Both labor unions and congressional Republicans initially opposed the nomination of longtime Democratic operative Alexis Herman to the Clinton Cabinet. Her role as director of public liaison at the White House had brought controversy particularly her attendance at the now-infamous White House coffees. After taking office, however, Herman was widely praised for her handling of the UPS strike in the summer of 1997.
Sworn in: May 9, 1997
Succeeded: Robert Reich
Previous occupation: Assistant to President Clinton and director of the White House Public Liaison Office, 1993-96; deputy director of the Presidential Transition Office, 1992; chief executive officer of the 1992 Democratic National Convention Committee, 1991-92; chief of staff at the DNC; founder and president of A.M. Herman & Associates; the Labor Department's Women's Bureau, 1977-81; national director of the Minority Women Employment Program of R-T-P Inc., in Atlanta; social worker for Catholic Charities, 1969.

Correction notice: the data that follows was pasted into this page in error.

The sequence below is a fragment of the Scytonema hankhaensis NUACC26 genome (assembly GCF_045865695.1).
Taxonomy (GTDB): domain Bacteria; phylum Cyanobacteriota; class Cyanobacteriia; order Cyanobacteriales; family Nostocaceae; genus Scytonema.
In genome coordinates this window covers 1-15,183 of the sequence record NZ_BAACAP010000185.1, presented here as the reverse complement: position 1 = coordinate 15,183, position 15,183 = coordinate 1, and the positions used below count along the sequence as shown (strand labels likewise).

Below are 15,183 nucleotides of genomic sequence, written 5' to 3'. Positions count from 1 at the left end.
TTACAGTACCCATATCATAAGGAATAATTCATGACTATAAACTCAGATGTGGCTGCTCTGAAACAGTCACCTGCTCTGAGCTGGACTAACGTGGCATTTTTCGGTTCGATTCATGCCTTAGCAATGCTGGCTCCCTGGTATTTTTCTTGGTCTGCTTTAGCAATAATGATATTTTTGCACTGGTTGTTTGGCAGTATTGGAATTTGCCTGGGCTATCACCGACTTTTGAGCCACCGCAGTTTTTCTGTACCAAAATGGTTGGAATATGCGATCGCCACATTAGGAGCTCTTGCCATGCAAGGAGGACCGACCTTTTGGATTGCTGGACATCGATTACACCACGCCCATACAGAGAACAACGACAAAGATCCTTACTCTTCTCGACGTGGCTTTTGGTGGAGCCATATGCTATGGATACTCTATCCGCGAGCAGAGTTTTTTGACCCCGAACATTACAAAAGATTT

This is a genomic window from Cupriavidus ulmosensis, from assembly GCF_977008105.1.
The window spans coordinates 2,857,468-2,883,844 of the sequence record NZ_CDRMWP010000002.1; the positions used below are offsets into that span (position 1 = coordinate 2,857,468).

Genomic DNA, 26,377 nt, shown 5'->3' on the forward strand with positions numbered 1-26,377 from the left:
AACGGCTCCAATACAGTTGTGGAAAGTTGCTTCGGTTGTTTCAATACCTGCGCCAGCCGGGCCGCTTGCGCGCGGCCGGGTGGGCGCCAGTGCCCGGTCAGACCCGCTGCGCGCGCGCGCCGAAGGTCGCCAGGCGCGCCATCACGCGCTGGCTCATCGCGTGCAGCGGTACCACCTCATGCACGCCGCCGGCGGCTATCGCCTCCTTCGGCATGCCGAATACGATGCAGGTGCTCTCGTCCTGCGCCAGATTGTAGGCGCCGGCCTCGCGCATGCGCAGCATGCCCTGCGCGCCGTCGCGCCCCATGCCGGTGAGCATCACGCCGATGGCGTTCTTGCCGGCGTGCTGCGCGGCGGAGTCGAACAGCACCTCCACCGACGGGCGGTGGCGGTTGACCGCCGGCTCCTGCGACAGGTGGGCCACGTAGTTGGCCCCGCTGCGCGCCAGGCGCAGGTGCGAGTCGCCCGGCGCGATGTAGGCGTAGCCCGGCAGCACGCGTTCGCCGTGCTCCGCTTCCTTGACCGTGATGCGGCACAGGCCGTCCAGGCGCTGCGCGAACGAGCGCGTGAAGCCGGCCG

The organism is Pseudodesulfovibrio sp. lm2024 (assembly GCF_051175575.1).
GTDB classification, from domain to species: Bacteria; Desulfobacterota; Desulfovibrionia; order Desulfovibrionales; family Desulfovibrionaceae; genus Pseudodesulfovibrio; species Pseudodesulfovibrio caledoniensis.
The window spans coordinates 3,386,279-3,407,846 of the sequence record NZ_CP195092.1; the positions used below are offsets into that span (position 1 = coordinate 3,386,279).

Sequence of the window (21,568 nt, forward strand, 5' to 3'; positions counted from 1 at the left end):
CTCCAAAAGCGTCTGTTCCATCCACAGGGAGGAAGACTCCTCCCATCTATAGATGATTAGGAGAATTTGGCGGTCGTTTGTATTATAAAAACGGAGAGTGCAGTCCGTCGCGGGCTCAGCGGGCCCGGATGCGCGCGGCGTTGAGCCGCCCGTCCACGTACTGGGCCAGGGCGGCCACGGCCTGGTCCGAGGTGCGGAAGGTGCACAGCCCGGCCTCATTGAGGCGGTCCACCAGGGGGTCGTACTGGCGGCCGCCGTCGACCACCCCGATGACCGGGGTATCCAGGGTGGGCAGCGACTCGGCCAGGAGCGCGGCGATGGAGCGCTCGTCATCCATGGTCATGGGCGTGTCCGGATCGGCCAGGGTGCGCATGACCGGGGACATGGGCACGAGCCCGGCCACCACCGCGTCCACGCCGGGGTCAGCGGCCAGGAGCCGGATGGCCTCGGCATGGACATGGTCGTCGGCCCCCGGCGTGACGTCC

Education: Xavier University, 1969
Hometown: Mobile, Ala.
Of note: Herman is the country's 23rd Labor secretary and the first African American in the position. She is the fourth woman to serve as secretary in the agency's 84-year history.
Outside Prosecutor Requested for Herman
May 12, 1998
Extension Granted in Herman Probe
March 11, 1998
Herman Denies Allegations Of Influence-Selling Scheme
Jan. 16, 1998
Labor Secretary Is Probed by Justice Dept.
Jan. 15, 1998
For Alexis Herman, a Proving Ground
Aug. 20, 1997
Herman Sworn In as Labor Secretary
May 10, 1997
Herman Confirmed for Cabinet After Concession by President
May 1, 1997
Clinton Assails GOP Delay on Herman Vote
April 21, 1997
Senators Go Easy On Labor Nominee
March 19, 1997
White House Rallies Constituent Groups For Embattled Labor Nominee Herman
Feb. 22, 1997
Labor Unions Press Senate to Back Herman
Feb. 20, 1997
White House: Herman Never Saw Final Coffee Guest List
Feb. 5, 1997
DNC Fund-Raising Flap Snags Labor Nominee
Jan. 30, 1997
After Pitched Battle, Herman Wins Out
Dec. 21, 1996
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